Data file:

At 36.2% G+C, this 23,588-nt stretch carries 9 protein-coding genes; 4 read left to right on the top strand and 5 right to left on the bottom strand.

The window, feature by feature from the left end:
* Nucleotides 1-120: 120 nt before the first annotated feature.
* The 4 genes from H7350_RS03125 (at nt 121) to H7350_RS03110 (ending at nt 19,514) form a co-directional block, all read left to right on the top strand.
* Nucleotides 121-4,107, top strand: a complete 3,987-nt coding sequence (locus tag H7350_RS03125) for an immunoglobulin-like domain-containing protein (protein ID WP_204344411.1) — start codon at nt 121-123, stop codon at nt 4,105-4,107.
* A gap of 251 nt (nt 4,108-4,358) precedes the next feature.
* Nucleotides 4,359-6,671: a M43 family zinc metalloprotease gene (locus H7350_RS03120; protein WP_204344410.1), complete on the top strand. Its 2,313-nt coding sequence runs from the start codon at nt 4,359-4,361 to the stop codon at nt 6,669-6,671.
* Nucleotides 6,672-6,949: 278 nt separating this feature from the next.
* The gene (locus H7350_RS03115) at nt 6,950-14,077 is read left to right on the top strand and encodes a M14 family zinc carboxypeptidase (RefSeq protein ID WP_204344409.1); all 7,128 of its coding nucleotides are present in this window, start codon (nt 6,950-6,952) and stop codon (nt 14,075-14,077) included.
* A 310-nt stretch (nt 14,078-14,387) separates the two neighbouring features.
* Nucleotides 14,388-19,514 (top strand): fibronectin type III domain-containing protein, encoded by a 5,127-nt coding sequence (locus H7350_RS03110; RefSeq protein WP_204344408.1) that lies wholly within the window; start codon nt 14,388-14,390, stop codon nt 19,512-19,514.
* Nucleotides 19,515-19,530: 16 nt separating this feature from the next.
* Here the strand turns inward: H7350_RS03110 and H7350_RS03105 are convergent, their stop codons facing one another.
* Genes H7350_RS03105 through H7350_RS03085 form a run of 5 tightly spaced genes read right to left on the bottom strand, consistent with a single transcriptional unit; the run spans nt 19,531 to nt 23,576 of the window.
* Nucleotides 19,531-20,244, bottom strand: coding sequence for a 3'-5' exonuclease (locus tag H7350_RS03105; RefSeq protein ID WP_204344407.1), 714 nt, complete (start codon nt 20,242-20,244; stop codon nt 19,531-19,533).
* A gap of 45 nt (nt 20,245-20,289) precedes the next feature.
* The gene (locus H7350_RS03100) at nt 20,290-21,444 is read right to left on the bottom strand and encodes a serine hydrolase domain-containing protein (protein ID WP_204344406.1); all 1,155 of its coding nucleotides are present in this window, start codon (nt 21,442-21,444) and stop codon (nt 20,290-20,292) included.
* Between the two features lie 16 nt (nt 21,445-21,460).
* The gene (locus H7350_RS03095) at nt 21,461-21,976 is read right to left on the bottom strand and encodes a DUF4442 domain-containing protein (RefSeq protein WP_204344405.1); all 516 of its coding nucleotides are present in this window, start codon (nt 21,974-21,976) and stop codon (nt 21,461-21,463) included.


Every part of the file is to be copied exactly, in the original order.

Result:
At 36.2% G+C, this 23,588-nt stretch carries 9 protein-coding genes; 4 read left to right on the top strand and 5 right to left on the bottom strand.

The window, feature by feature from the left end:
* Nucleotides 1-120: 120 nt before the first annotated feature.
* The 4 genes from H7350_RS03125 (at nt 121) to H7350_RS03110 (ending at nt 19,514) form a co-directional block, all read left to right on the top strand.
* Nucleotides 121-4,107, top strand: a complete 3,987-nt coding sequence (locus tag H7350_RS03125) for an immunoglobulin-like domain-containing protein (protein ID WP_204344411.1) — start codon at nt 121-123, stop codon at nt 4,105-4,107.
* A gap of 251 nt (nt 4,108-4,358) precedes the next feature.
* Nucleotides 4,359-6,671: a M43 family zinc metalloprotease gene (locus H7350_RS03120; protein WP_204344410.1), complete on the top strand. Its 2,313-nt coding sequence runs from the start codon at nt 4,359-4,361 to the stop codon at nt 6,669-6,671.
* Nucleotides 6,672-6,949: 278 nt separating this feature from the next.
* The gene (locus H7350_RS03115) at nt 6,950-14,077 is read left to right on the top strand and encodes a M14 family zinc carboxypeptidase (RefSeq protein ID WP_204344409.1); all 7,128 of its coding nucleotides are present in this window, start codon (nt 6,950-6,952) and stop codon (nt 14,075-14,077) included.
* A 310-nt stretch (nt 14,078-14,387) separates the two neighbouring features.
* Nucleotides 14,388-19,514 (top strand): fibronectin type III domain-containing protein, encoded by a 5,127-nt coding sequence (locus H7350_RS03110; RefSeq protein WP_204344408.1) that lies wholly within the window; start codon nt 14,388-14,390, stop codon nt 19,512-19,514.
* Nucleotides 19,515-19,530: 16 nt separating this feature from the next.
* Here the strand turns inward: H7350_RS03110 and H7350_RS03105 are convergent, their stop codons facing one another.
* Genes H7350_RS03105 through H7350_RS03085 form a run of 5 tightly spaced genes read right to left on the bottom strand, consistent with a single transcriptional unit; the run spans nt 19,531 to nt 23,576 of the window.
* Nucleotides 19,531-20,244, bottom strand: coding sequence for a 3'-5' exonuclease (locus tag H7350_RS03105; RefSeq protein ID WP_204344407.1), 714 nt, complete (start codon nt 20,242-20,244; stop codon nt 19,531-19,533).
* A gap of 45 nt (nt 20,245-20,289) precedes the next feature.
* The gene (locus H7350_RS03100) at nt 20,290-21,444 is read right to left on the bottom strand and encodes a serine hydrolase domain-containing protein (protein ID WP_204344406.1); all 1,155 of its coding nucleotides are present in this window, start codon (nt 21,442-21,444) and stop codon (nt 20,290-20,292) included.
* Between the two features lie 16 nt (nt 21,445-21,460).
* The gene (locus H7350_RS03095) at nt 21,461-21,976 is read right to left on the bottom strand and encodes a DUF4442 domain-containing protein (RefSeq protein WP_204344405.1); all 516 of its coding nucleotides are present in this window, start codon (nt 21,974-21,976) and stop codon (nt 21,461-21,463) included.